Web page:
Loneliness and depression dissociated on parietal-centered networks in cognitive and resting states

Robin Shao, Ho Ling Liu, Chih Mao Huang, Yao Liang Chen, Mengxia Gao, Shwu Hua Lee*, Chemin Lin, Tatia M.C. Lee

*Corresponding author for this work

Research output: Contribution to journalJournal Article peer-review

7 Scopus citations


BackgroundPerceived loneliness, an increasingly prevalent social issue, is closely associated with major depressive disorder (MDD). However, the neural mechanisms previously implicated in key cognitive and affective processes in loneliness and MDD still remain unclear. Such understanding is critical for delineating the psychobiological basis of the relationship between loneliness and MDD.MethodsWe isolated the unique and interactive cognitive and neural substrates of loneliness and MDD among 27 MDD patients (mean age = 51.85 years, 20 females), and 25 matched healthy controls (HCs; mean age = 48.72 years, 19 females). We assessed participants' behavioral performance and neural regional and network functions on a Stroop color-word task, and their resting-state neural connectivity.ResultsBehaviorally, we found greater incongruence-related accuracy cost in MDD patients, but reduced incongruence effect on reaction time in lonelier individuals. When performing the Stroop task, loneliness positively predicted prefrontal-anterior cingulate-parietal connectivity across all participants, whereas MDD patients showed a decrease in connectivity compared to controls. Furthermore, loneliness negatively predicted parietal and cerebellar activities in MDD patients, but positively predicted the same activities in HCs. During resting state, MDD patients showed reduced parietal-anterior cingulate connectivity, which again positively correlated with loneliness in this group.ConclusionsWe speculate the distinct neurocognitive profile of loneliness might indicate increase in both bottom-up attention and top-down executive control functions. However, the upregulated cognitive control processes in lonely individuals may eventually become exhausted, which may in turn predispose to MDD onset.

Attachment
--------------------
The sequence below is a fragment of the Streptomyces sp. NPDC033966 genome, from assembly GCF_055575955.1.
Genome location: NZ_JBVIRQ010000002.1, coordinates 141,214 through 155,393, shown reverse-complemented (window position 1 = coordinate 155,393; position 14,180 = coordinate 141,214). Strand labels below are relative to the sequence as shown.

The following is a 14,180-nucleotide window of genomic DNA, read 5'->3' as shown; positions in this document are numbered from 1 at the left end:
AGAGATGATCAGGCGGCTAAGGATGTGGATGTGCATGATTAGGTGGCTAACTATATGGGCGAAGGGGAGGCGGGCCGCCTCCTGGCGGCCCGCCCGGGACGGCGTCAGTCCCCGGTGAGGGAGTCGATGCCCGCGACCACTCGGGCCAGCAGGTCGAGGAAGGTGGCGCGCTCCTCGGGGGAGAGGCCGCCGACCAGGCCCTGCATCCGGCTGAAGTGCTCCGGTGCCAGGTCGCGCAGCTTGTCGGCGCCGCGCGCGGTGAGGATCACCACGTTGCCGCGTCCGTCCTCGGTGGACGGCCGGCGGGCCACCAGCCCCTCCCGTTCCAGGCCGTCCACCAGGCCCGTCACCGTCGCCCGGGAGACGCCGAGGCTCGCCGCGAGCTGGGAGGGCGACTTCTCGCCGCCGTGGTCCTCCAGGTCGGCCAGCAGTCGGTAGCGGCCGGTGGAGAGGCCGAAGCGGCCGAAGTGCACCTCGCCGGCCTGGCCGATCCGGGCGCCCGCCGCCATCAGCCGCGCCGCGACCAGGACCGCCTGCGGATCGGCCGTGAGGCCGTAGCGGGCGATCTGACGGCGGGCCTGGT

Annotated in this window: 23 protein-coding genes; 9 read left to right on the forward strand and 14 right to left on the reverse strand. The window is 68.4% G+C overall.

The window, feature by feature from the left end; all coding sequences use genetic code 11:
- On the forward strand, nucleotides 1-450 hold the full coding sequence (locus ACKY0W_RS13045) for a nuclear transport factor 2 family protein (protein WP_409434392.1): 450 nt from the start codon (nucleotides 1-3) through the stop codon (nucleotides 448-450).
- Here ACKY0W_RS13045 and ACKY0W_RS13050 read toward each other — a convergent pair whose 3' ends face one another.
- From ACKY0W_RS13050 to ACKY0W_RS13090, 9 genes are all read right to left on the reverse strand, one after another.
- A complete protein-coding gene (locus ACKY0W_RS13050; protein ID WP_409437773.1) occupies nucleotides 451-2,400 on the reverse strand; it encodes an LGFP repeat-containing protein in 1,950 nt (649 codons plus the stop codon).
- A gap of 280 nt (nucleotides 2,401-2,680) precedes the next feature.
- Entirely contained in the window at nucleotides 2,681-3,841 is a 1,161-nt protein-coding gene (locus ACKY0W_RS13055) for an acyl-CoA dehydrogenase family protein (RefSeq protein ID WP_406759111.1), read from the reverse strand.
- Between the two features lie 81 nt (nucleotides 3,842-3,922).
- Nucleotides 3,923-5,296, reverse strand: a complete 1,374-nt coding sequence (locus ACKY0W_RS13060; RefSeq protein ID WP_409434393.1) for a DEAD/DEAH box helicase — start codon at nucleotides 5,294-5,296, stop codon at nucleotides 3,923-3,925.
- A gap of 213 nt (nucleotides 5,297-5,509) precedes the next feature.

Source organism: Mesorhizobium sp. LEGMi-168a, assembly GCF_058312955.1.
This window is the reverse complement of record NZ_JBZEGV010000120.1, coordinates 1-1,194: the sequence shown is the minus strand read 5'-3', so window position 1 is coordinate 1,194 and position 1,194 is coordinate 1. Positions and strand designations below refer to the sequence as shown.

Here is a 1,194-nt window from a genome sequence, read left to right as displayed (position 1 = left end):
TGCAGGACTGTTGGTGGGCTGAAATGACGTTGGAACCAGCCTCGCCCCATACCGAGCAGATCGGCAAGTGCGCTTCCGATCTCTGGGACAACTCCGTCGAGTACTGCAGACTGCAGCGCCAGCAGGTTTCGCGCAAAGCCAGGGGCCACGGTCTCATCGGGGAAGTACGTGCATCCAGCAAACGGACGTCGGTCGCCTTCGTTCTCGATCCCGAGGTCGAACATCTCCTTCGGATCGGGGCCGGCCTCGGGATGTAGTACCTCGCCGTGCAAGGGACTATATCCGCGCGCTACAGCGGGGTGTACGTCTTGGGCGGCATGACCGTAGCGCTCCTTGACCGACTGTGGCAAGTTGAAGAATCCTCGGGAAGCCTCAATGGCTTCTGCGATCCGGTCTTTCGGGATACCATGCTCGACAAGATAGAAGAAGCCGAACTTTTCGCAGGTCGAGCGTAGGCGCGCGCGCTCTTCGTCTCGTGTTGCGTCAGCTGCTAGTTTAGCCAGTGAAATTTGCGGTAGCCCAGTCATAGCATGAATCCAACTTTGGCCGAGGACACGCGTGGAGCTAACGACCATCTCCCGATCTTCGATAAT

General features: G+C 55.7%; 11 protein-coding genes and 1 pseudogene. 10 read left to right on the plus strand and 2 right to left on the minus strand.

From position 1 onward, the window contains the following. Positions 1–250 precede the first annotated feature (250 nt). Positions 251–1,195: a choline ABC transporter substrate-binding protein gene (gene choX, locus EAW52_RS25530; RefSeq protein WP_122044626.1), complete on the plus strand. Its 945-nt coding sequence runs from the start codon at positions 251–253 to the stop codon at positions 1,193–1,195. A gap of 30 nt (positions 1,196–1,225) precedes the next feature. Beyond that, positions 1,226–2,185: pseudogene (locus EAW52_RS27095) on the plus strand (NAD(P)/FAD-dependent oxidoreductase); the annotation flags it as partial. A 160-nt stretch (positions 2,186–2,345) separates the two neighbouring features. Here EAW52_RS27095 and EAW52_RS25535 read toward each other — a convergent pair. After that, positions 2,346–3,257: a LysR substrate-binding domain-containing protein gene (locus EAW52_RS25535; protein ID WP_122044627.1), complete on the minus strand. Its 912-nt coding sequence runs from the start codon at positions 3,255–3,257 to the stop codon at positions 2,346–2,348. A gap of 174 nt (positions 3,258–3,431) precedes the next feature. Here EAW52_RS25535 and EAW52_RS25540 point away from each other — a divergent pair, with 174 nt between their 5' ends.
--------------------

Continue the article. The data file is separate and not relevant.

Original languageEnglish
JournalPsychological Medicine
StateAccepted/In press - 2019
Externally publishedYes

Bibliographical note

Publisher Copyright:
© 2019 Cambridge University Press.


  • Cognitive control
  • loneliness
  • major depressive disorder
  • parietal cortex
  • resting state


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